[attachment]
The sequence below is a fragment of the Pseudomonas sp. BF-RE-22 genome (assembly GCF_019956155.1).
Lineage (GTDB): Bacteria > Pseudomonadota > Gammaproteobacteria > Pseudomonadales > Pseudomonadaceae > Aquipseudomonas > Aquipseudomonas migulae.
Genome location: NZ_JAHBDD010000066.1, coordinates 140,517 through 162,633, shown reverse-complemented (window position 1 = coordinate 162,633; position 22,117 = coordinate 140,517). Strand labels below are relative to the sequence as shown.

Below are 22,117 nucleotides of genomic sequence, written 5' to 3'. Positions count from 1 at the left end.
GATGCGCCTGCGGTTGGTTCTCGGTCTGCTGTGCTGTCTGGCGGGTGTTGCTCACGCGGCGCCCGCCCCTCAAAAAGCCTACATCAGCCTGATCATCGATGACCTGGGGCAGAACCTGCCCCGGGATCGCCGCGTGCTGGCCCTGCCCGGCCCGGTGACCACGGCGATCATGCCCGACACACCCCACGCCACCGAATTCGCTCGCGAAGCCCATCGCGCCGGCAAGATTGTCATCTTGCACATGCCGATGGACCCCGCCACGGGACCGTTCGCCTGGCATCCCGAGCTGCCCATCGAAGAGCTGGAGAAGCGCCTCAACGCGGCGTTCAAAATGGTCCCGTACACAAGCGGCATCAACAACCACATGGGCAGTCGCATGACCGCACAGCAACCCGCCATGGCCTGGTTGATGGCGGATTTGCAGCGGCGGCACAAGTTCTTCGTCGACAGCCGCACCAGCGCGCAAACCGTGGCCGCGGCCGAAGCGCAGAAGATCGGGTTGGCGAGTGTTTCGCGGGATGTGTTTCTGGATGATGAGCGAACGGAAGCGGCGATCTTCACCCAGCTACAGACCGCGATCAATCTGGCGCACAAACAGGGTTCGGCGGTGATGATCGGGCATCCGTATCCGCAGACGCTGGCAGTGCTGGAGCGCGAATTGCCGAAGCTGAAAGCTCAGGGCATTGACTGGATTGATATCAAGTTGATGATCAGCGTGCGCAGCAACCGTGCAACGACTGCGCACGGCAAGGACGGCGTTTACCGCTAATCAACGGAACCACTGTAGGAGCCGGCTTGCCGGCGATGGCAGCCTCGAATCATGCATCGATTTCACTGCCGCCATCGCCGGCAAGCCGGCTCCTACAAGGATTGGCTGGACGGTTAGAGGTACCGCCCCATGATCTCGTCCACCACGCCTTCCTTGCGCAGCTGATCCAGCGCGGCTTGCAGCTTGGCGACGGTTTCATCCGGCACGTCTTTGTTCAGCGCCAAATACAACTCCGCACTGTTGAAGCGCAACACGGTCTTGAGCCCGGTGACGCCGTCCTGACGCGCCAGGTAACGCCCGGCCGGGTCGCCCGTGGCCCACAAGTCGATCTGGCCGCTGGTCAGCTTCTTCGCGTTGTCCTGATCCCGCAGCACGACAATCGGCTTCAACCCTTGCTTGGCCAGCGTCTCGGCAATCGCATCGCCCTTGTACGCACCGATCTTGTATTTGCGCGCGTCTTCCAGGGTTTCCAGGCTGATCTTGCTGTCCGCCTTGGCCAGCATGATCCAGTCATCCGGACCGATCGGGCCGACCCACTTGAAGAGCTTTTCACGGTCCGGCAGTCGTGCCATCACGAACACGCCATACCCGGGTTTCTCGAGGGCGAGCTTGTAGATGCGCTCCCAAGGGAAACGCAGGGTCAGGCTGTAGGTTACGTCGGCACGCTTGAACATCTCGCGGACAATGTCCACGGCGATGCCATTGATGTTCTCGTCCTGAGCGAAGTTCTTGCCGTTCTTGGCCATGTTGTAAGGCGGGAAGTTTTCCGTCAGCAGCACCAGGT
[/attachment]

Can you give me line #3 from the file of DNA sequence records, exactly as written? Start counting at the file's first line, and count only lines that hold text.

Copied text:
Genome location: NZ_JAHBDD010000066.1, coordinates 140,517 through 162,633, shown reverse-complemented (window position 1 = coordinate 162,633; position 22,117 = coordinate 140,517). Strand labels below are relative to the sequence as shown.